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11 Topical nsaids for analgesia in traumatic corneal abrasions: a systematic review and meta-analysis
  1. Annali Lawrenson1,
  2. Abel Wakai2
  1. 1Epsom and St Helier University Hospitals NHS Trust
  2. 2Emergency Care Research Unit (ECRU), Division of Population Health Sciences (PHS), Royal College of Surgeons in Ireland


Background Traumatic corneal abrasions are common ocular presenTations in the ED. There is no consensus regarding the most appropriate analgesia for this condition. Topical non-steroidal anti-inflammatory drugs (NSAIDs) have been suggested as pain-relief to minimise systemic adverse events associated with oral analgesia.

Aim To identify and evaluate all randomised controlled trials (RCTs) comparing the use of topical NSAIDs with placebo or any alternative analgesic interventions in adults with traumatic corneal abrasions (including corneal abrasions arising from foreign body removal), to reduce pain, and its effects on healing time.

Methods We searched MEDLINE, EMBASE, Cochrane Library and clinical trials registers up to 30/03/17. We did not use any date or language restrictions in the electronic searches for trials. We checked the reference lists of identified trials to search for further potentially relevant studies. Two review authors independently performed data extraction and assessed risks of bias in the included studies. We assessed risk of bias using the Cochrane risk of bias tool and rated the certainty of the evidence using GRADE.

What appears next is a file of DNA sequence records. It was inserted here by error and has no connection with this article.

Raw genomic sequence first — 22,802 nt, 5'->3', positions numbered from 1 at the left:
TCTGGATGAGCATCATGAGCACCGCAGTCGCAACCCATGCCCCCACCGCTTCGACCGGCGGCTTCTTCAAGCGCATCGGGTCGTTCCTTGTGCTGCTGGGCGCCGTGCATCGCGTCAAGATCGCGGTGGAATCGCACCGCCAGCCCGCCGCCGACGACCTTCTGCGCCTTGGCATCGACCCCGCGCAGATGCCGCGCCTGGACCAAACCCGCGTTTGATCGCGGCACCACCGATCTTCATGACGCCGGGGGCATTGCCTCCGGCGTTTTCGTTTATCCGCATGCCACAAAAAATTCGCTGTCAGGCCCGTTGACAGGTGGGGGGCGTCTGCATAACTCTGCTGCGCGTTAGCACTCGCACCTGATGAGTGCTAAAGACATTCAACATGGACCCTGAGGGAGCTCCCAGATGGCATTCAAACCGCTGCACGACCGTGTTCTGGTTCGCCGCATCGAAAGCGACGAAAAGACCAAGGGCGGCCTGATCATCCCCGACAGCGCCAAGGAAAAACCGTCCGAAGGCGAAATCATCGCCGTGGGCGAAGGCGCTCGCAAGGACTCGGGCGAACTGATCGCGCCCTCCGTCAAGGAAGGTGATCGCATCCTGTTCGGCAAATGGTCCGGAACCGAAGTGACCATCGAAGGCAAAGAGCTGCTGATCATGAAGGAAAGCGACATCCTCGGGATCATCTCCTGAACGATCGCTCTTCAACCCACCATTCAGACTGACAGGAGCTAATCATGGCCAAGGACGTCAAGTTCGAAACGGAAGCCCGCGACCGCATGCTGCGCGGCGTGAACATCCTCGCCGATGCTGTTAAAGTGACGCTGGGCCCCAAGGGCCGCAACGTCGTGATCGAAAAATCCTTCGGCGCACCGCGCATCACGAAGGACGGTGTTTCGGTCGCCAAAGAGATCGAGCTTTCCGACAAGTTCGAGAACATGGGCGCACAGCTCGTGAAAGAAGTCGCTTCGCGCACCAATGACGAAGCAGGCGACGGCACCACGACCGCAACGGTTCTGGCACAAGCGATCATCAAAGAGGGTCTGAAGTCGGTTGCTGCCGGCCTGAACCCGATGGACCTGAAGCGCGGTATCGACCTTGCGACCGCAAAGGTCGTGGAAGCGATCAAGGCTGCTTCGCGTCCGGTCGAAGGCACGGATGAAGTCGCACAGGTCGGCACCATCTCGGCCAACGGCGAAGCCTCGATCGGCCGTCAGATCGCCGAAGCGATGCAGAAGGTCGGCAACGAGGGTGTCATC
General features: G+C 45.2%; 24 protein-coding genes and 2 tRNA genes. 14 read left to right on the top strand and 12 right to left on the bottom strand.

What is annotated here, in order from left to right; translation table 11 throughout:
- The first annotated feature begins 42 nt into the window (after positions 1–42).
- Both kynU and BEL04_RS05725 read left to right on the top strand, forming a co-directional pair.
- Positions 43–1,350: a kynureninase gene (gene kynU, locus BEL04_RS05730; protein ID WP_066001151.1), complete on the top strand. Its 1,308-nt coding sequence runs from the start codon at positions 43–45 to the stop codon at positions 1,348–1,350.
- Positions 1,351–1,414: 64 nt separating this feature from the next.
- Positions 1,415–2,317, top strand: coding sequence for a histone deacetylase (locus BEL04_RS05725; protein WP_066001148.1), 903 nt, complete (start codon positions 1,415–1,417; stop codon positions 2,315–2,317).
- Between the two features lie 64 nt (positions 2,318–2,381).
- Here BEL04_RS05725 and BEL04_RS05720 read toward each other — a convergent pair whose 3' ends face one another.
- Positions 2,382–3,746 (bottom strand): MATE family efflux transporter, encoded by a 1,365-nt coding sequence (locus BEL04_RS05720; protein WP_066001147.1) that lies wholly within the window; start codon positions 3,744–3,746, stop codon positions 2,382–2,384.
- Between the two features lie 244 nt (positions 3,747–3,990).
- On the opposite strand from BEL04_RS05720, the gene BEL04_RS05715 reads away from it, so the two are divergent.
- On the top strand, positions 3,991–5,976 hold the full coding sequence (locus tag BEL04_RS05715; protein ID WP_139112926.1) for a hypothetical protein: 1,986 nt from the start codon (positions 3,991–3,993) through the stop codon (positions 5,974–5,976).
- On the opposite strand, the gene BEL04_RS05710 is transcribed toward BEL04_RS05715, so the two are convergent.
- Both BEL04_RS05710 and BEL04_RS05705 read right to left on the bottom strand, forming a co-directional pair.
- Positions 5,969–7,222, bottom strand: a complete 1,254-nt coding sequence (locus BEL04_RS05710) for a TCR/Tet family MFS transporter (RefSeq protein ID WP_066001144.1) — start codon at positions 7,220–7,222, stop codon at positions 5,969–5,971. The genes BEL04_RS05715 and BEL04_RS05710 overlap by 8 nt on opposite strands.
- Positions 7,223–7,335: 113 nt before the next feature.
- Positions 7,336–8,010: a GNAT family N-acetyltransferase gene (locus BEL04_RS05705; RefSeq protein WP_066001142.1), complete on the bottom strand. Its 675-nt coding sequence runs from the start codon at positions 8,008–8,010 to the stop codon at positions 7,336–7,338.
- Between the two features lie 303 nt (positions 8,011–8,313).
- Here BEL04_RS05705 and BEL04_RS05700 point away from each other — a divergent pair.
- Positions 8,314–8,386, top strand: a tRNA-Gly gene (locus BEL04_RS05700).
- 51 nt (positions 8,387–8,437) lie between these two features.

Results We included nine studies that met the inclusion criteria, reporting data on 637 participants. These studies compared five types of topical NSAIDs (0.1% indomethacin, 0.03% flurbiprofen, 0.5% ketorolac, 1% indomethacin, 0.1% diclofenac) to control (consisting of standard care and in four studies used placebo eye drops). Overall, the studies were at an unclear or high risk of bias (particularly selection and reporting bias). None of the included studies reported the primary outcome measures of this review, namely participant-reported pain intensity reduction of 30% or more or 50% or more at 24 hours. Four trials, that included data on 481 participants receiving NSAIDs or control (placebo/standard care), reported on the use of ‘rescue’ analgesia at 24 hours as a proxy measure of pain control. Topical NSAIDs were associated with a reduction in the need for oral analgesia compared with control (risk ratio (RR) 0.46, 95% confidence interval (CI) 0.34 to 0.61; low-certainty evidence). Approximately 4 out of 10 people in the control group used rescue analgesia at 24 hours. No data were available on the use of analgesia at 48 or 72 hours. There was no evidence from the included trials of an effect of topical NSAIDS on healing time and possible drug-related adverse events were low and balanced across intervention and control groups.

Conclusions The findings of the included studies do not provide strong evidence to support the use.

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